Babies rapidly develop a preference for familiar languages. Miller et al. (1994) tested 4 day old French babies giving them to hear both French and Russian. As it can be predicted from Deceased and Spence, French was preferred. In a study Christopher and Morton (1998) presented 2 month old English babies two different languages comparison. The first was between English and Japanese, these two languages having a different rhythmical pattern and the second comparison was between English and Dutch, these languages being similar to each other in prosody. The sucking method was used for the test.
It was found that English 2 month olds babies discriminate English from Japanese and some of them consider Dutch to be native. The different attest in sucking does not necessarily tell us that the babies really discriminate between languages, it could be that the babies’ response was to something else: not feeling well, love sucking, etc. Researchers have found that infants use prosodic cues to segment speech and these are used to find out the beginning and ends of words, recognize voice and distinguish different language. The speech stream is a continuous flow of sound when people speak.
One possible prosodic cue is syllable stress. A very regular pattern of stress in words could be found in languages such as Italian or Greek, hilts English is a language with variable stress. The transitional probability is prosody. Certain pairs of syllables are more likely to occur together than other pairs. Johnson and Skuzzy (1998) carried out two experiments to investigate the use of transitional probabilities and the syllable stress in the detection of the word boundaries by eight month old infants. In the first study Johnson and Skuzzy invented four words from twelve syllables: baking, outbid, Goleta and droop.
The study had two phases: familiarization phase and the test phase. In the first phase the words were repeated in random order for three minutes. Therefore sequences of syllables that form words occur more often. In the test phase were presented all the words the infants had heard plus part words; e. G. Tudor is the last syllable of Goleta and the first of droop. Looking at the effect of the transitional probabilities it was found that infants spent longer time listening to the part words than the words, as would be expected through infant’s preference for novelty.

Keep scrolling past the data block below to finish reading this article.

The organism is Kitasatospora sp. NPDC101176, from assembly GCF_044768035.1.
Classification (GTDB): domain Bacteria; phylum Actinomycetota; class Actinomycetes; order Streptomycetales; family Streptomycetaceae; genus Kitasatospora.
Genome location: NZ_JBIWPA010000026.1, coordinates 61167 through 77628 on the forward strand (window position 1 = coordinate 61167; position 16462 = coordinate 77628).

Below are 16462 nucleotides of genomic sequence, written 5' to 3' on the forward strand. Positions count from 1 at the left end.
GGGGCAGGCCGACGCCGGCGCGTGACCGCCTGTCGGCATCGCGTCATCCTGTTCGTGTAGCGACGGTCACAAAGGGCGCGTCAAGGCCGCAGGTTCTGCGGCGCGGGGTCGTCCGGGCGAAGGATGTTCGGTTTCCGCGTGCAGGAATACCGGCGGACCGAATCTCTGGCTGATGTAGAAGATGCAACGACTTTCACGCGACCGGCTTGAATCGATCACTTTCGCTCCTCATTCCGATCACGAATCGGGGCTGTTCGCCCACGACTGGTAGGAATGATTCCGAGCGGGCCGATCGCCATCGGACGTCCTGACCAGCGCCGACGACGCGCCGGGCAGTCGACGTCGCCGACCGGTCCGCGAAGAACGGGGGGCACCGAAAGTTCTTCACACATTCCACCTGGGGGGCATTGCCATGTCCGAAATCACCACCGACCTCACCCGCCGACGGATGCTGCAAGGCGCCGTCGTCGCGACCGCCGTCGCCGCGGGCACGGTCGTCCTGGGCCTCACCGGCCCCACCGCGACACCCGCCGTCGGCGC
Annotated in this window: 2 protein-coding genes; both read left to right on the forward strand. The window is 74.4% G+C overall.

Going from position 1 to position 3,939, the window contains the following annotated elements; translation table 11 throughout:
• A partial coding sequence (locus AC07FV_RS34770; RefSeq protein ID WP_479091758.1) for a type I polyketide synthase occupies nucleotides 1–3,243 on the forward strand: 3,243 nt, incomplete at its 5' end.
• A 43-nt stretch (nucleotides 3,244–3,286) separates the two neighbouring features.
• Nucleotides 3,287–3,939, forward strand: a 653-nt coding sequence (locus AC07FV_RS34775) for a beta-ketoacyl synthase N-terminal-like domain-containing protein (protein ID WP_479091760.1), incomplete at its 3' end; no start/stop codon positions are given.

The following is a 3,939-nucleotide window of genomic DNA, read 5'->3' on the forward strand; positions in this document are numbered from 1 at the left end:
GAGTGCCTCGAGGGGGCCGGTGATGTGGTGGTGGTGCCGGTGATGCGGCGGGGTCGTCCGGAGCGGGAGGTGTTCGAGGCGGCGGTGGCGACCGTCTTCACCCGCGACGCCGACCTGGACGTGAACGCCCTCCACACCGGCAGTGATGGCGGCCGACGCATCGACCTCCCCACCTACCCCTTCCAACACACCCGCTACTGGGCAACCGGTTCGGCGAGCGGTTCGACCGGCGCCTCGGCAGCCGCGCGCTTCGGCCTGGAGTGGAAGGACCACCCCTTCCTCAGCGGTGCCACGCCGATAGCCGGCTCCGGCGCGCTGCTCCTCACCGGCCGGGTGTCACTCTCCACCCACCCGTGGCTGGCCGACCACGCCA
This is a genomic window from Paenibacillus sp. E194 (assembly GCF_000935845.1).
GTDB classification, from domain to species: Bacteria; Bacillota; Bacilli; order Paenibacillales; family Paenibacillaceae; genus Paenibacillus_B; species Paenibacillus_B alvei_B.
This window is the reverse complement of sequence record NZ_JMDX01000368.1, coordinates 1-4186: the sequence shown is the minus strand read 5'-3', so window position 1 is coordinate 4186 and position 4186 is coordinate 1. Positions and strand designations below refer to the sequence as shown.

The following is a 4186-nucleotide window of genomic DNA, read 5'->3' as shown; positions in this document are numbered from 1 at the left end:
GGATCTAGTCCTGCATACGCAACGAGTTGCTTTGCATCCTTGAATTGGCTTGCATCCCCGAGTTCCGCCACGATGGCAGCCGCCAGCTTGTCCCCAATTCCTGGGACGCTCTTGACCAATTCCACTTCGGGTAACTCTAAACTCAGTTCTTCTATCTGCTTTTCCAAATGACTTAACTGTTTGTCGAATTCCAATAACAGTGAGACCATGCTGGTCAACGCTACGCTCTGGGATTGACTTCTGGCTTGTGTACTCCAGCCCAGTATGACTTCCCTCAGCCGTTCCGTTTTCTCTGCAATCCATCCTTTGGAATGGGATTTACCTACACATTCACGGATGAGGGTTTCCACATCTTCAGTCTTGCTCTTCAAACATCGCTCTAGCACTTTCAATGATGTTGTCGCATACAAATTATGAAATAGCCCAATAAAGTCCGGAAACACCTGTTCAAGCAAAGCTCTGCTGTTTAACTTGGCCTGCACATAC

In the second study Johnson and Skuzzy investigated the syllable stress in the detection of the word boundaries. The study was similar to the other one, using a familiarization phase allowed by the test phase. Every time a part word appeared during the familiarization it was stressed on the first syllable. It was found that infants listened to words longer than part words, exactly opposite what s was found in the first study. This means that the infants perceived part words as more familiar than words.
And this implies that during familiarization faze the infants paid more attention to the stress cues than transitional probabilities. From these two studies Johnson and Skuzzy concluded that prosodic cues such as stress are more important than transitional probabilities in detecting word boundaries. The third stage in comprehending a word is linking the word with some consistent event. In order to understand words infants have to identify the words, than link them to objects or events. An example of this is Burner’s theory with the diary study of Francesca (Dates et al. 2004, p. 4) who learnt to associate the phrase “Are you ready? ” at four months old with the routine of nappy changing that had been constant from three months old. Associations can only happen if a child has some way of deciding what the adult is talking about. There are two significant cues: direction of gaze combine with head turning and pointing. They help establish what someone is referring to when they are talking. Pointing is the more accurate cue for both adults and children. Comprehension of words begins at around seven months old of age and the initial rate of word learning is slow.
This is typical followed by an increase or spurt in the rating of learning (Baldwin 1995). In the first year of life infants develop significant abilities to produce sounds that they can hear. The early sound made is called babbling. Leer (1980) described babbling going through a series of stages: cooing at three months, vocal play at four months, canonical babbling at six months, duplicated babbling at eight months and variegated babbling at ten months. Children show variation in the age at which they first begin to produce words.
Some of them can produce their first word as early as 9 months, but others do not produce their first word until their second year. Some reasons of a language delay could be: not having the opportunity to hear words being used consistently, not producing canonical babbling by ten months, mothers using less specific names, referring to objects using general names such as this or that, The word production’s last stage is honesty simplifications of adult forms and it is not until the age five or six that they can accurately produce all the phonemes and combination of phonemes that are used in a particular language.
The MacArthur study (1994) shows that the most children produce their first words at around ten months and gradually produce more words over the next few months. As with comprehension, there is a sudden increase in the rate of learning new words. This occurs at around thirteen months and at this point girls are, on average, significantly ahead of boys in the number of the words hey are able to produce. In conclusion there is a complex process in the production of an infant’s first words that has different stages: word comprehension and word production.